Sexual Assault Policies: Minnesota vs. Hawaii

In order to analyze policies of any kind, the best way to do so is by comparing and contrasting similar policies from two different locations. This is why I choose to compare and contrast the policies and procedures of Sexual Assault in Hawai’i and Minnesota. We will analyze both policies of the state as well as policies of universities. We start with Hawai’i and afterword’s will compare and contrast policies with that of Saint Cloud State University.

When you search sexual assault policies in Hawai’i this is the first page that google finds and gives you. At first glance it seems the university takes sexual assault seriously. They state they are committed to creating a community free from intimidation, harassment, and violence. That sexual assault is prohibited by law and is a serious offense. The university continues on and states they will not tolerate acts of sexual assault. Further down on the webpage page the university give us executive policies that they created. Such as each campus will work with the Title IX Coordinator to prevent sexual assault and that each campus will investigate complaints in reasonable time. The specific policy states is EP1.204 which prohibits sexual harassment and sexual violence in any University workplace, program, activity, or service. This policy covers sexual harassment and sexual violence based on gender identity and expression. Retaliation is a violation of policy and persons are subject to appropriate disciplinary action.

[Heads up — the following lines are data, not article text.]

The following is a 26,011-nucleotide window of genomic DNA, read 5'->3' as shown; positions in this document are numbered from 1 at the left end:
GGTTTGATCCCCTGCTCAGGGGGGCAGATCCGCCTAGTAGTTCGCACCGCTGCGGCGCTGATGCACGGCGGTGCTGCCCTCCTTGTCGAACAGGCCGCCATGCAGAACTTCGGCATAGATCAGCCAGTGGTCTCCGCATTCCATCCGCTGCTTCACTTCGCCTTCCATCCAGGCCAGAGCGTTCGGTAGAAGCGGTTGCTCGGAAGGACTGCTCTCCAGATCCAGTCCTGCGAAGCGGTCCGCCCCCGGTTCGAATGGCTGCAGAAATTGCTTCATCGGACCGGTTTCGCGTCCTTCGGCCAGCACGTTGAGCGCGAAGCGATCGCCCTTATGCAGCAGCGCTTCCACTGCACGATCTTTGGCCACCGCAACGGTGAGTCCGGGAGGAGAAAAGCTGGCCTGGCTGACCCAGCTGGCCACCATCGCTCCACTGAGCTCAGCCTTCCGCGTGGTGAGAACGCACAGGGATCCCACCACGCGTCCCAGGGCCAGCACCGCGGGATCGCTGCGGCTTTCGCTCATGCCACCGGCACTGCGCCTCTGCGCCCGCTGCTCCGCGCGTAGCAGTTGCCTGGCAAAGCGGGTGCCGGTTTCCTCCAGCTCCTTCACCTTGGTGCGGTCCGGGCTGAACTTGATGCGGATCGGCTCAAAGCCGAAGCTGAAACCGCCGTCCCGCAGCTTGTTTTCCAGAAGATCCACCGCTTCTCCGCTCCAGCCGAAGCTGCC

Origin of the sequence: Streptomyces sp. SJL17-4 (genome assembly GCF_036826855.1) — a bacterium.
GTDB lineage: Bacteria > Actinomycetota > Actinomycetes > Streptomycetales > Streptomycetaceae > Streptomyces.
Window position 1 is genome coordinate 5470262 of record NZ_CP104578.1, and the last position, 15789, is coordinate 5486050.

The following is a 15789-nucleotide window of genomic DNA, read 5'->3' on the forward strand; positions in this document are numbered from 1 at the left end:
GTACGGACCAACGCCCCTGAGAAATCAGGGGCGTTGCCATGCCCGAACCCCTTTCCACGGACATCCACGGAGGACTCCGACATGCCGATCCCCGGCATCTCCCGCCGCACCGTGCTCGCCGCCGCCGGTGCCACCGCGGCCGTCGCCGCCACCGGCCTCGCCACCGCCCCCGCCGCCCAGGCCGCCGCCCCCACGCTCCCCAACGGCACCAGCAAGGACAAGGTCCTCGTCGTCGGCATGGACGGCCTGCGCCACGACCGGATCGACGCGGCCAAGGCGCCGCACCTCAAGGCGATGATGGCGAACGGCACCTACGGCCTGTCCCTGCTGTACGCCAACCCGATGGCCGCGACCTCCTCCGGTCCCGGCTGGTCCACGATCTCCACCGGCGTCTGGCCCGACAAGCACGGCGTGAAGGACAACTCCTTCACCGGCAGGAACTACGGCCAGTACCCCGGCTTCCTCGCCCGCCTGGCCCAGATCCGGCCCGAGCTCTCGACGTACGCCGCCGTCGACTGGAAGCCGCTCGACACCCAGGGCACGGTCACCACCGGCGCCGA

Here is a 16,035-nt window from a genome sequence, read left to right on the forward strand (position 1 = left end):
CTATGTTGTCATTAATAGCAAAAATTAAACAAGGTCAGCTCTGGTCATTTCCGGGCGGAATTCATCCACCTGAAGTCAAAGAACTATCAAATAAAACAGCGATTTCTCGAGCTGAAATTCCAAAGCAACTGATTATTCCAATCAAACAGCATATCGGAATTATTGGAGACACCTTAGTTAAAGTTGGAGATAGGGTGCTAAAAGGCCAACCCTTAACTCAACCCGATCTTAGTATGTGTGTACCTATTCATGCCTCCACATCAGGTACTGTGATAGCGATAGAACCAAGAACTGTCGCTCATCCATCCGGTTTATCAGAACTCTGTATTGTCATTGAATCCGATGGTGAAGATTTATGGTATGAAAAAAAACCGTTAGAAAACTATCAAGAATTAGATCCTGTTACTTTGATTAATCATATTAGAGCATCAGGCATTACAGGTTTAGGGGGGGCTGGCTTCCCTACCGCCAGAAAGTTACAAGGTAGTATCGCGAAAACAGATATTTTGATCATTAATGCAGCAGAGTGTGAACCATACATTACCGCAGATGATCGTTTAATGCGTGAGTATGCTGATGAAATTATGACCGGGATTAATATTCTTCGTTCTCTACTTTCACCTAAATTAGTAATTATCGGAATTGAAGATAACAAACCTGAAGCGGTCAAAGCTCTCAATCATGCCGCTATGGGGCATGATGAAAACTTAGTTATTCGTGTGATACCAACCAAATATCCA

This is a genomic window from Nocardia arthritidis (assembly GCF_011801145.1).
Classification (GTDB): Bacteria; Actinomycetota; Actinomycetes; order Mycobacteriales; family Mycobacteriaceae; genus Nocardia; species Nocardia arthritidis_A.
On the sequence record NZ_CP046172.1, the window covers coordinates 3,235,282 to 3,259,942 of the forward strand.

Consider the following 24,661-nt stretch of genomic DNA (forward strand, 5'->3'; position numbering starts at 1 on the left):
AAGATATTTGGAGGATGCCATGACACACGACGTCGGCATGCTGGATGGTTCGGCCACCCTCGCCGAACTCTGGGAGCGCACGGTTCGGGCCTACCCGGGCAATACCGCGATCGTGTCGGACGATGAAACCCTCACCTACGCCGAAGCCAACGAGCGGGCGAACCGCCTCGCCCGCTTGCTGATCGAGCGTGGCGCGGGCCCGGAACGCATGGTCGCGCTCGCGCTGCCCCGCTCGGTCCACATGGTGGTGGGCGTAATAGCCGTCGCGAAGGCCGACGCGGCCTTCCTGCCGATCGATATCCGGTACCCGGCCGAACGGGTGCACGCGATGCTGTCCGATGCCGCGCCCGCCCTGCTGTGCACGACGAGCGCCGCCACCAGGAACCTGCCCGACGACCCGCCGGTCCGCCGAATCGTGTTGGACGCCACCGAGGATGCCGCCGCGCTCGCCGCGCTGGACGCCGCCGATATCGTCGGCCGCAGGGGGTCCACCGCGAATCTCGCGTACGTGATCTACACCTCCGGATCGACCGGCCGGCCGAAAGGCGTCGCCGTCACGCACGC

The University of Hawaii does provide a pdf of the sexual assault policies that are in effect. The picture of the policy is below,